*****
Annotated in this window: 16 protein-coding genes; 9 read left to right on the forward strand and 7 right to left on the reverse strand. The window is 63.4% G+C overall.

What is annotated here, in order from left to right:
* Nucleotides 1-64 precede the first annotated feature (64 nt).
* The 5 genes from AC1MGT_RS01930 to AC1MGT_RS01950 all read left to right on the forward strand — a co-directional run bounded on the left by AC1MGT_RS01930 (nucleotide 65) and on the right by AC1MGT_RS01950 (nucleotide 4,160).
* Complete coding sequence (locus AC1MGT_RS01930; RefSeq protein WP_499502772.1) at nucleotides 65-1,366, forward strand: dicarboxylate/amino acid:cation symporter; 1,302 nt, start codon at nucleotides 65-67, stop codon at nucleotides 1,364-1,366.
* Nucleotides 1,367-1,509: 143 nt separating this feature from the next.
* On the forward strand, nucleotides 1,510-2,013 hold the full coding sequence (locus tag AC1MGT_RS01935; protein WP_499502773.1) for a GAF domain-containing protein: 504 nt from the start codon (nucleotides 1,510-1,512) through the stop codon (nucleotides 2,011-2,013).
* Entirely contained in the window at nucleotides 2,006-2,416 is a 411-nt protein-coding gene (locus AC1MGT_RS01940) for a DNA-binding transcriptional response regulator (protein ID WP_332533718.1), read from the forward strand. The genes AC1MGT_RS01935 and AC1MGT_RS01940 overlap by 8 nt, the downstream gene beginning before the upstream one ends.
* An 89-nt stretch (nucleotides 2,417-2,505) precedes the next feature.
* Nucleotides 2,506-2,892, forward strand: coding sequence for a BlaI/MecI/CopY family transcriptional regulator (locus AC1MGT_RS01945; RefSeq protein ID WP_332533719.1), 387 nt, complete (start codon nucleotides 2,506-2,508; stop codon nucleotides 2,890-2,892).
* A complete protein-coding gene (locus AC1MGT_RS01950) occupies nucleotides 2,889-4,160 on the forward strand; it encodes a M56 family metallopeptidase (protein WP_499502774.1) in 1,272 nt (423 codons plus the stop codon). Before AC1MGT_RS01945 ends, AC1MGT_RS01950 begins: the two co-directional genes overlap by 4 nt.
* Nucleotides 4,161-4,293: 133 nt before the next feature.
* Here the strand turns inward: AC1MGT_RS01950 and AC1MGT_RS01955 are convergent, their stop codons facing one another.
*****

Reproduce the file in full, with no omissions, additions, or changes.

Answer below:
Annotated in this window: 16 protein-coding genes; 9 read left to right on the forward strand and 7 right to left on the reverse strand. The window is 63.4% G+C overall.

What is annotated here, in order from left to right:
* Nucleotides 1-64 precede the first annotated feature (64 nt).
* The 5 genes from AC1MGT_RS01930 to AC1MGT_RS01950 all read left to right on the forward strand — a co-directional run bounded on the left by AC1MGT_RS01930 (nucleotide 65) and on the right by AC1MGT_RS01950 (nucleotide 4,160).
* Complete coding sequence (locus AC1MGT_RS01930; RefSeq protein WP_499502772.1) at nucleotides 65-1,366, forward strand: dicarboxylate/amino acid:cation symporter; 1,302 nt, start codon at nucleotides 65-67, stop codon at nucleotides 1,364-1,366.
* Nucleotides 1,367-1,509: 143 nt separating this feature from the next.
* On the forward strand, nucleotides 1,510-2,013 hold the full coding sequence (locus tag AC1MGT_RS01935; protein WP_499502773.1) for a GAF domain-containing protein: 504 nt from the start codon (nucleotides 1,510-1,512) through the stop codon (nucleotides 2,011-2,013).
* Entirely contained in the window at nucleotides 2,006-2,416 is a 411-nt protein-coding gene (locus AC1MGT_RS01940) for a DNA-binding transcriptional response regulator (protein ID WP_332533718.1), read from the forward strand. The genes AC1MGT_RS01935 and AC1MGT_RS01940 overlap by 8 nt, the downstream gene beginning before the upstream one ends.
* An 89-nt stretch (nucleotides 2,417-2,505) precedes the next feature.
* Nucleotides 2,506-2,892, forward strand: coding sequence for a BlaI/MecI/CopY family transcriptional regulator (locus AC1MGT_RS01945; RefSeq protein ID WP_332533719.1), 387 nt, complete (start codon nucleotides 2,506-2,508; stop codon nucleotides 2,890-2,892).
* A complete protein-coding gene (locus AC1MGT_RS01950) occupies nucleotides 2,889-4,160 on the forward strand; it encodes a M56 family metallopeptidase (protein WP_499502774.1) in 1,272 nt (423 codons plus the stop codon). Before AC1MGT_RS01945 ends, AC1MGT_RS01950 begins: the two co-directional genes overlap by 4 nt.
* Nucleotides 4,161-4,293: 133 nt before the next feature.
* Here the strand turns inward: AC1MGT_RS01950 and AC1MGT_RS01955 are convergent, their stop codons facing one another.